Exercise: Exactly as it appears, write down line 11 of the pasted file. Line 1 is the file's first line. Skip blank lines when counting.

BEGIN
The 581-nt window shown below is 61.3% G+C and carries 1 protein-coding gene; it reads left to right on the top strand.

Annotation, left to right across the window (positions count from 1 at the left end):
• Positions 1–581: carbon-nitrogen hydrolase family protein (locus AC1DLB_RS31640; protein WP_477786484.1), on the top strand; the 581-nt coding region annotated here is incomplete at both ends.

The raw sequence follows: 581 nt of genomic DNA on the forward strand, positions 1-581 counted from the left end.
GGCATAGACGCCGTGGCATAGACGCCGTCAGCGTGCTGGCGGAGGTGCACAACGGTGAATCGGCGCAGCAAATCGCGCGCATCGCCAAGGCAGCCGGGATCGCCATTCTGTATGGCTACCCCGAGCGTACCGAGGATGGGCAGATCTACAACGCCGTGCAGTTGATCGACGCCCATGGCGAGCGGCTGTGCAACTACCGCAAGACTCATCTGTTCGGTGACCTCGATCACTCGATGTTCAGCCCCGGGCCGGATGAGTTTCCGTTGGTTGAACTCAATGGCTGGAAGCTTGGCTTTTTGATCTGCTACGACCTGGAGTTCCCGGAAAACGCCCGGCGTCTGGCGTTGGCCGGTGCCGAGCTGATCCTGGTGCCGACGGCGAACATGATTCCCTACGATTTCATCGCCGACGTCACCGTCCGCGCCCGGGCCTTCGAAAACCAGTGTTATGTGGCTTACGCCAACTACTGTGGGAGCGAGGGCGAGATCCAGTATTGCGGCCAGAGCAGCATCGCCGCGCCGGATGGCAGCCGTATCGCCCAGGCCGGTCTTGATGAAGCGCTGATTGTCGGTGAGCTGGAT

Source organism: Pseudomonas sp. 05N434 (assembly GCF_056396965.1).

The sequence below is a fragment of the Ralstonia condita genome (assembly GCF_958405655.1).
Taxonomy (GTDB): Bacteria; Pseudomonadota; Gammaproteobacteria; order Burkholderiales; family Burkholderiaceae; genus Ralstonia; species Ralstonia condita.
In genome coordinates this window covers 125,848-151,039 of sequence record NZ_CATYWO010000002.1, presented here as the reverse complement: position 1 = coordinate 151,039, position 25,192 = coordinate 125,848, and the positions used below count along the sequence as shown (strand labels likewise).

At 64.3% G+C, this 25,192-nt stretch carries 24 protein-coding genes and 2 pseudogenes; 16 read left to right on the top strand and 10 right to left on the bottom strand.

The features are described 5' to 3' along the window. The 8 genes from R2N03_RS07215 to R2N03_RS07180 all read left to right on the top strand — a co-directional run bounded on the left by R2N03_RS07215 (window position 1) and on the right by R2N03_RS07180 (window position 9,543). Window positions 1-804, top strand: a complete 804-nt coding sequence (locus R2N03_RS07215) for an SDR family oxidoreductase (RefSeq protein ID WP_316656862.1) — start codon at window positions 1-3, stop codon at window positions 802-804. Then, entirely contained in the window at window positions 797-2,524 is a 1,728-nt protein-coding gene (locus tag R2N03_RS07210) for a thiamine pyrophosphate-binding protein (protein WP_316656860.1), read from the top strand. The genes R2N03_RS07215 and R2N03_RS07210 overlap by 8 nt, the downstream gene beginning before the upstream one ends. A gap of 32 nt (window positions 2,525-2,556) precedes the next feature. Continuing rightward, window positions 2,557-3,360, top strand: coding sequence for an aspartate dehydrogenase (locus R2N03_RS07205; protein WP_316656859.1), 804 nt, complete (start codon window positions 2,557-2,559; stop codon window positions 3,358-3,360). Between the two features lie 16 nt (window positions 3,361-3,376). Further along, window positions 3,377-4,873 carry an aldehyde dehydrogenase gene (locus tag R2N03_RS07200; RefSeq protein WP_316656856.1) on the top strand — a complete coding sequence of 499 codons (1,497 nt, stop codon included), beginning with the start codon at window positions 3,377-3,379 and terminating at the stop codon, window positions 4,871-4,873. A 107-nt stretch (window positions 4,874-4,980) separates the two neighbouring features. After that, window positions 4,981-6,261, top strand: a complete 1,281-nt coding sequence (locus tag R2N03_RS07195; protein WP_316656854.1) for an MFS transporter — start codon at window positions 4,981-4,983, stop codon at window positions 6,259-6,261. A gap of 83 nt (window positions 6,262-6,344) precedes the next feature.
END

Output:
The features are described 5' to 3' along the window. The 8 genes from R2N03_RS07215 to R2N03_RS07180 all read left to right on the top strand — a co-directional run bounded on the left by R2N03_RS07215 (window position 1) and on the right by R2N03_RS07180 (window position 9,543). Window positions 1-804, top strand: a complete 804-nt coding sequence (locus R2N03_RS07215) for an SDR family oxidoreductase (RefSeq protein ID WP_316656862.1) — start codon at window positions 1-3, stop codon at window positions 802-804. Then, entirely contained in the window at window positions 797-2,524 is a 1,728-nt protein-coding gene (locus tag R2N03_RS07210) for a thiamine pyrophosphate-binding protein (protein WP_316656860.1), read from the top strand. The genes R2N03_RS07215 and R2N03_RS07210 overlap by 8 nt, the downstream gene beginning before the upstream one ends. A gap of 32 nt (window positions 2,525-2,556) precedes the next feature. Continuing rightward, window positions 2,557-3,360, top strand: coding sequence for an aspartate dehydrogenase (locus R2N03_RS07205; protein WP_316656859.1), 804 nt, complete (start codon window positions 2,557-2,559; stop codon window positions 3,358-3,360). Between the two features lie 16 nt (window positions 3,361-3,376). Further along, window positions 3,377-4,873 carry an aldehyde dehydrogenase gene (locus tag R2N03_RS07200; RefSeq protein WP_316656856.1) on the top strand — a complete coding sequence of 499 codons (1,497 nt, stop codon included), beginning with the start codon at window positions 3,377-3,379 and terminating at the stop codon, window positions 4,871-4,873. A 107-nt stretch (window positions 4,874-4,980) separates the two neighbouring features. After that, window positions 4,981-6,261, top strand: a complete 1,281-nt coding sequence (locus tag R2N03_RS07195; protein WP_316656854.1) for an MFS transporter — start codon at window positions 4,981-4,983, stop codon at window positions 6,259-6,261. A gap of 83 nt (window positions 6,262-6,344) precedes the next feature.